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Photo Credit Darren Makowichuk (Postmedia Network)

Ensuring safe water for all: Comparing Calgary’s short-term water crisis to the systemic water injustice of Indigenous people in Canada

By Reyam Jamaleddine, July 8 2024— 

On June 5, 2024, the Bearspaw south feeder main ruptured. This critical pipe is responsible for transporting roughly 60 percent of the city of Calgary’s treated water supply from the Bearspaw Water Treatment Plant. The 11 km long feeder main transfers water to the eastern and southern areas of the city. The city was in a state of local emergency as roughly 1.3 million Calgarians in addition to the residents of Strathmore, Airdrie, Chestermere and the Tsuut’ina Nation were at risk of running out of water in their homes.

Given the damage of the largest water supply chain, the city was in water conservation mode where every drop counts. The idea of the city no longer being able to produce water in potential emergencies loomed over the almost two million people who rely on it. The city was under a stage four water restriction where residents were asked to reduce their water consumption by at least 25 percent. The easiest way residents can reduce their water usage is by halting all outdoor usage; therefore all outdoor water usage including gardening and washing cars was restricted and violators were subject to a 3,000 dollar fine. In addition to restrictions on water, there was also a fire ban in place. 

Photo Credit Darren Makowichuk (Postmedia Network)

Forty percent of Calgary’s water supply is sourced from the Elbow River into the Glenmore Reservoir. The Bow River which originates north of Lake Louise supplies the Bearspaw Water Treatment Plant which is the source for 60 percent of Calgary’s water source. These water sources and the land we reside on are located on the traditional territories of the people of the Treaty Seven region in Southern Alberta — many First Nations communities in Alberta have struggled to have access to clean water for years and have been largely ignored or mismanaged

Currently, there are 30 long-term water advisories in effect in 28 Indigenous communities. Some of these long-term water advisories have been put into effect for over 20 years, including reserves such as Neskantaga First Nation. Currently, all water advisories put into effect in Alberta for First Nations have been lifted with the last one being in 2020 for the Kehewin Cree Nation. 

In the face of the broader Calgarian struggle with maintaining our water supply, why has it taken decades to solve the First Nations water crisis, and why is it still continuing in some areas of the country? The feeder main break in Calgary is set to be resolved by July 5, 2024. This would restore and lift all water restrictions. The feeder main part was quickly ordered and delivered from San Diego, California and has now been set into the piping system making the possibility of water restrictions to be lifted even sooner than the July 5 deadline. The Calgary water crisis has been presumed and set to be solved within five weeks from the break, just ahead of the Calgary Stampede. It has taken the federal government decades to act on the lack of clean water to First Nations in Alberta, and it still has not taken action in several areas across the country.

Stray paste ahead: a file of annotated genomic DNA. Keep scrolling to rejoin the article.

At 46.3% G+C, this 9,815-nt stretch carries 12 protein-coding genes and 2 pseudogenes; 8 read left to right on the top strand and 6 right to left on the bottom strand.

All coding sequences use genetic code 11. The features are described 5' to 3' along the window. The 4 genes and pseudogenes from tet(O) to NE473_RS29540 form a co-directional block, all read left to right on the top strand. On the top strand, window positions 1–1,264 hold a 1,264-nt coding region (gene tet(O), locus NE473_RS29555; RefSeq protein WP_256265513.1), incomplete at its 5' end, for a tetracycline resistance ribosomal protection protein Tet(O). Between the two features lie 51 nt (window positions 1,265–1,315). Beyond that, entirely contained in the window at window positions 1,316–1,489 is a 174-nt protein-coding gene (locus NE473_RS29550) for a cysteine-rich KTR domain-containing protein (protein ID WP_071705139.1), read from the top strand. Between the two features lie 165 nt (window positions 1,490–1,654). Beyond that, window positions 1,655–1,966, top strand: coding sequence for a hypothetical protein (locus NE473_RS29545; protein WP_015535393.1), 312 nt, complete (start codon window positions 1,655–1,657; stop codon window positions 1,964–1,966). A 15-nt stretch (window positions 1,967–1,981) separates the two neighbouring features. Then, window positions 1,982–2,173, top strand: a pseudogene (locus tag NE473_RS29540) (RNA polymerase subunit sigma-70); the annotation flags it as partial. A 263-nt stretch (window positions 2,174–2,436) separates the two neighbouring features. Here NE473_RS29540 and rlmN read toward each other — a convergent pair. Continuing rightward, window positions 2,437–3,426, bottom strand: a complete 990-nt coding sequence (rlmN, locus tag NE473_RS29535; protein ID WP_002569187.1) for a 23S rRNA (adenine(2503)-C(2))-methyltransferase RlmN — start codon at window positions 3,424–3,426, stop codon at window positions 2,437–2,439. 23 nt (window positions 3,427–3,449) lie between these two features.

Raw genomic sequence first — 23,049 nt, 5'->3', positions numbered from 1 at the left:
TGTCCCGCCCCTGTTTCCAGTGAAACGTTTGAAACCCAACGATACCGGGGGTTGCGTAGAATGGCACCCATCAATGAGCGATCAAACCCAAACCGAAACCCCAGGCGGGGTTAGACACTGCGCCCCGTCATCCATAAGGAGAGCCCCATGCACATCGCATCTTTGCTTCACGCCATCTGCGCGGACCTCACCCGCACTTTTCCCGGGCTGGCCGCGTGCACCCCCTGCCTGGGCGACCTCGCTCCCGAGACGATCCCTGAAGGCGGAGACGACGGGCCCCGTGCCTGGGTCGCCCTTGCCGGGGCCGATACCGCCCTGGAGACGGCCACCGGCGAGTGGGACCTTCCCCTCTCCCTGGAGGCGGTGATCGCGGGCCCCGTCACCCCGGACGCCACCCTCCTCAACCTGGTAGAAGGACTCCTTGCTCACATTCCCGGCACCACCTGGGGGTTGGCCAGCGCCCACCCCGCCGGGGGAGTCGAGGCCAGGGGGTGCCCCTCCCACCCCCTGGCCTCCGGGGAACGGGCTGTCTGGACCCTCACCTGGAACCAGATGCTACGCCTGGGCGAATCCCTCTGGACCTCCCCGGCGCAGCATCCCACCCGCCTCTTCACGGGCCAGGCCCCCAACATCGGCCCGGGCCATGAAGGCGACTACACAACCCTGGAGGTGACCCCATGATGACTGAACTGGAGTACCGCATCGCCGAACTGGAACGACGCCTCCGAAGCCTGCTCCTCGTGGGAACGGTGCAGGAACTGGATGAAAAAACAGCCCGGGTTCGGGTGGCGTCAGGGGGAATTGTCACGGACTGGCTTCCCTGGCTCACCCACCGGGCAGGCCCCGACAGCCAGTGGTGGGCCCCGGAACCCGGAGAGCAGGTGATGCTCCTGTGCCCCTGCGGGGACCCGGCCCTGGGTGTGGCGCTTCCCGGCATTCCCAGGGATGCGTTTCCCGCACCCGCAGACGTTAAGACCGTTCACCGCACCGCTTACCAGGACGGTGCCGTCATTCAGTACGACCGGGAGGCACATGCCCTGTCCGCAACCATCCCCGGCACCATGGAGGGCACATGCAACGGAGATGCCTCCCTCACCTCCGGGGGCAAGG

The problem has been persistent and continues to be a problem for Indigenous peoples living on Indigenous land. The issue stems from the roots of colonialism where indigenous peoples were forced to relocate to areas where the water source was put under stress. First Nations communities are small and often remote, making them inaccessible by road. This puts these small communities at a much larger risk than that of larger municipalities. 

The right to safe water and sanitation is recognized by the United Nations as a legal entitlement and not simply a commodity or charitable service. Resolving the water crisis on First Nations reserves requires increasing the budget for success or creating promises for effective change. For Indigenous peoples, water holds cultural and spiritual significance, making this crisis far more severe than just a health commodity. The need for clean water on First Nations land is a pronounced act of reconciliation. The Canadian government has persistently made promises to provide access to clean water on reserves and has consistently failed to achieve each promise that has been made for decades upon decades. 

This brings us back to the city of Calgary and surrounding areas, where the water crisis is now set to be solved in less than five weeks just ahead of the world’s largest outdoor rodeo, the Calgary Stampede. This begs the question: if the pressure of hosting one of the city’s largest events in the upcoming weeks was dependent on First Nations reserves, would that have encouraged acting upon and immediately fixing the issue of lack of clean water for Indigenous peoples? Is access to safe water only important when profits are at stake?

As students and as individuals living on Indigenous land, it is our responsibility to educate ourselves and continue to be aware that there are people among us, residing in the country that holds 20 percent of the world’s freshwater, who have no access to safe and clean water. It is our responsibility to advocate and push for promised policies to be implemented and effective. So this Stampede, as our festivities continue and the brief water crisis we face is resolved, ensure that you keep in mind that there are others who never had their water crisis resolved and may never if we aren’t noticing systemic injustices. 

This article is a part of our Voices section and does not necessarily reflect the views of the Gauntlet editorial board.


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